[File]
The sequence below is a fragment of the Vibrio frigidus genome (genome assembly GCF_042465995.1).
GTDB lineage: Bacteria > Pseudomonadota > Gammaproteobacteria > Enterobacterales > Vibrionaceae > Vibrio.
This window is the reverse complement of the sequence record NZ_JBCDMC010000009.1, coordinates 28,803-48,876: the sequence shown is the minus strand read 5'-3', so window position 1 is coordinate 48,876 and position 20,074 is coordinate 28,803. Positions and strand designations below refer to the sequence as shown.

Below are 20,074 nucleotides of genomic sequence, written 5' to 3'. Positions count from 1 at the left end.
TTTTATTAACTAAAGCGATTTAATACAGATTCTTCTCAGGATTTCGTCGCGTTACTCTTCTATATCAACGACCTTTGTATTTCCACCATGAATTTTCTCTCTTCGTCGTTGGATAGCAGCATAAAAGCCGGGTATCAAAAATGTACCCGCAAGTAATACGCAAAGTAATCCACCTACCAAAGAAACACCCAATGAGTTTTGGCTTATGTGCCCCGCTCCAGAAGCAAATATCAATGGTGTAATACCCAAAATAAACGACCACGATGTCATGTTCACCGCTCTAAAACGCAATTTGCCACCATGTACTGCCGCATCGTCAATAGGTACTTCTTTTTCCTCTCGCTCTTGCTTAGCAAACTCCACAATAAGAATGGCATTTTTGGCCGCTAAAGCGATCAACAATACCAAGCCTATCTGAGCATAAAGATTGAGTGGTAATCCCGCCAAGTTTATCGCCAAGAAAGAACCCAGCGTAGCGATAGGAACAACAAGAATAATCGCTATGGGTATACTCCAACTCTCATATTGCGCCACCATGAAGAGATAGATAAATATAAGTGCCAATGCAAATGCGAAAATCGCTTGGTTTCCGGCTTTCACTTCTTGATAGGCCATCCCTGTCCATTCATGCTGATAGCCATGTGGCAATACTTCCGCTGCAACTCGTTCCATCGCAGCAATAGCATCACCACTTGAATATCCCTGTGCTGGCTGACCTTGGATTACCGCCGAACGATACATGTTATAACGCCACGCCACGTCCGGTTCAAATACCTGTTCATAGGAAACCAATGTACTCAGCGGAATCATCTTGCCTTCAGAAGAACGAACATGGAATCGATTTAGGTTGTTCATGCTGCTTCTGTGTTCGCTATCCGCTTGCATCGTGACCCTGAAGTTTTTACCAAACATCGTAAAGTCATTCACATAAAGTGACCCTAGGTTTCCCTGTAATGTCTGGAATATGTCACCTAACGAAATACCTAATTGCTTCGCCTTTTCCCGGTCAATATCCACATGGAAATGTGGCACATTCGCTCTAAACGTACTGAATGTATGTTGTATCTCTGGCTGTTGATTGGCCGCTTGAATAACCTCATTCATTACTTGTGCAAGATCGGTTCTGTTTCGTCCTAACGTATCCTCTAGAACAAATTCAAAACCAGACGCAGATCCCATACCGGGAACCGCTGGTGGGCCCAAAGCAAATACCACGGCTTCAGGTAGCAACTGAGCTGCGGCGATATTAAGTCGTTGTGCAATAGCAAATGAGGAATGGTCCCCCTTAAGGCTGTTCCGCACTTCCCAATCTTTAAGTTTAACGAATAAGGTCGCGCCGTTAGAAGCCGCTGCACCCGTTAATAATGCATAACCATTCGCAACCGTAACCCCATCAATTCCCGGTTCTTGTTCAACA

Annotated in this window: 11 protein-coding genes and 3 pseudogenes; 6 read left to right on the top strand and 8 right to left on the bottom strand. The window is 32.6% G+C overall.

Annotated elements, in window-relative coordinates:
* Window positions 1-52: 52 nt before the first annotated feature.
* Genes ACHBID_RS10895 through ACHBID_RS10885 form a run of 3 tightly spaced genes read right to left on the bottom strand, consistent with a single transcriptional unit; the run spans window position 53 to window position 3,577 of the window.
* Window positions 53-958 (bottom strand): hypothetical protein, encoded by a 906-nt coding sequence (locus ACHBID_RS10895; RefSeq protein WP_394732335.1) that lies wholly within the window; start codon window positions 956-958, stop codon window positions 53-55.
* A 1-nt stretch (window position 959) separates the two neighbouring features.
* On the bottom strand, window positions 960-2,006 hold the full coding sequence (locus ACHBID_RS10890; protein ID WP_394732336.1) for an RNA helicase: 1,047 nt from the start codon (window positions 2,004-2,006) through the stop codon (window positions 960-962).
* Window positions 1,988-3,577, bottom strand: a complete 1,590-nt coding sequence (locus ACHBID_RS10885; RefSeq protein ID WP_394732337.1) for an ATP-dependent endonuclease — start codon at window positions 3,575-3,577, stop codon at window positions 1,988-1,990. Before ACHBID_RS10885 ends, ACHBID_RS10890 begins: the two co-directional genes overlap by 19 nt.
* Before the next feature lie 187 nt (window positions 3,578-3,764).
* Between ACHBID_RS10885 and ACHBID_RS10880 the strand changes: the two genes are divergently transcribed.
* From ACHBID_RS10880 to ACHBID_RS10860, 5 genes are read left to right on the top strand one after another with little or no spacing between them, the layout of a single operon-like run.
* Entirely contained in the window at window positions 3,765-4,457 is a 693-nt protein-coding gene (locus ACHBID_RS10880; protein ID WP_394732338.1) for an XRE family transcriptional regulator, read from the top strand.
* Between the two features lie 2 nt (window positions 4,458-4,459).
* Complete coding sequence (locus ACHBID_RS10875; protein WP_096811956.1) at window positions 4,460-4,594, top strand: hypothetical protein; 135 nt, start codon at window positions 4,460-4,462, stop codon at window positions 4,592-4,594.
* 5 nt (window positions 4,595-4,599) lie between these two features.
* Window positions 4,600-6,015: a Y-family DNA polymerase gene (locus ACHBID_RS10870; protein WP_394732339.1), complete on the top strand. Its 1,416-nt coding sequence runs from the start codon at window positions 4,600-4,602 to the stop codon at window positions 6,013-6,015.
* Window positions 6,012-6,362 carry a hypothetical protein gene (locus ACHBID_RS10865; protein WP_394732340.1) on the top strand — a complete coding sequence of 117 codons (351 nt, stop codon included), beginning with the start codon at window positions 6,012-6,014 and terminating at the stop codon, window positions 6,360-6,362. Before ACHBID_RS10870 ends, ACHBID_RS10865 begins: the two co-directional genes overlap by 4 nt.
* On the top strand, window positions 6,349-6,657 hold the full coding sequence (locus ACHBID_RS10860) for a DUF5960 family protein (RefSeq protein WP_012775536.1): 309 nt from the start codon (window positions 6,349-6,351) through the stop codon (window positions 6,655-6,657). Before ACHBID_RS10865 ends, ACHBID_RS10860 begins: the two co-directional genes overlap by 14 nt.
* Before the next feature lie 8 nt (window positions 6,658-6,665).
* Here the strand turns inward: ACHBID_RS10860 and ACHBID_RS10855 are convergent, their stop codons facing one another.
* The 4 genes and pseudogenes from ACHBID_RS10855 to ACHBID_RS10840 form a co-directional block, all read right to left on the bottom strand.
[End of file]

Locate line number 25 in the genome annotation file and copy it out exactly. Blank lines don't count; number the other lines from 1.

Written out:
* Here the strand turns inward: ACHBID_RS10860 and ACHBID_RS10855 are convergent, their stop codons facing one another.